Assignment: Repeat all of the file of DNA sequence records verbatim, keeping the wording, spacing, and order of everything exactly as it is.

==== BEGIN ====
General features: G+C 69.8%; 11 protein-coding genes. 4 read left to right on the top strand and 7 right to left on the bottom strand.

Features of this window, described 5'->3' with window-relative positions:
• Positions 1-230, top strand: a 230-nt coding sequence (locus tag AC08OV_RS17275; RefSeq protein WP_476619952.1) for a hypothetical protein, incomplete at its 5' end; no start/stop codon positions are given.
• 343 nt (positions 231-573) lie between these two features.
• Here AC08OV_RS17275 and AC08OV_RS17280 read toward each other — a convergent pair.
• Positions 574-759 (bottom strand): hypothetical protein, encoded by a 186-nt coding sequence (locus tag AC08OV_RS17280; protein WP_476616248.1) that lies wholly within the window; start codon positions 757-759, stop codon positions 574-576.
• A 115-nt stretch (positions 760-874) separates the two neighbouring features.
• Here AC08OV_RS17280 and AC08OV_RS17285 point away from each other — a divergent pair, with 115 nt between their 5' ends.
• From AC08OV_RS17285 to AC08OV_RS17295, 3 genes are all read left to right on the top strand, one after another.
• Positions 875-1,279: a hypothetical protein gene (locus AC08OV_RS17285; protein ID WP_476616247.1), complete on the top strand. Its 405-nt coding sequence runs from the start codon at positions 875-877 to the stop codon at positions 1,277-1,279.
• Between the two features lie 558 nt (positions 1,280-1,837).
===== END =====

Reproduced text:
General features: G+C 69.8%; 11 protein-coding genes. 4 read left to right on the top strand and 7 right to left on the bottom strand.

Features of this window, described 5'->3' with window-relative positions:
• Positions 1-230, top strand: a 230-nt coding sequence (locus tag AC08OV_RS17275; RefSeq protein WP_476619952.1) for a hypothetical protein, incomplete at its 5' end; no start/stop codon positions are given.
• 343 nt (positions 231-573) lie between these two features.
• Here AC08OV_RS17275 and AC08OV_RS17280 read toward each other — a convergent pair.
• Positions 574-759 (bottom strand): hypothetical protein, encoded by a 186-nt coding sequence (locus tag AC08OV_RS17280; protein WP_476616248.1) that lies wholly within the window; start codon positions 757-759, stop codon positions 574-576.
• A 115-nt stretch (positions 760-874) separates the two neighbouring features.
• Here AC08OV_RS17280 and AC08OV_RS17285 point away from each other — a divergent pair, with 115 nt between their 5' ends.
• From AC08OV_RS17285 to AC08OV_RS17295, 3 genes are all read left to right on the top strand, one after another.
• Positions 875-1,279: a hypothetical protein gene (locus AC08OV_RS17285; protein ID WP_476616247.1), complete on the top strand. Its 405-nt coding sequence runs from the start codon at positions 875-877 to the stop codon at positions 1,277-1,279.
• Between the two features lie 558 nt (positions 1,280-1,837).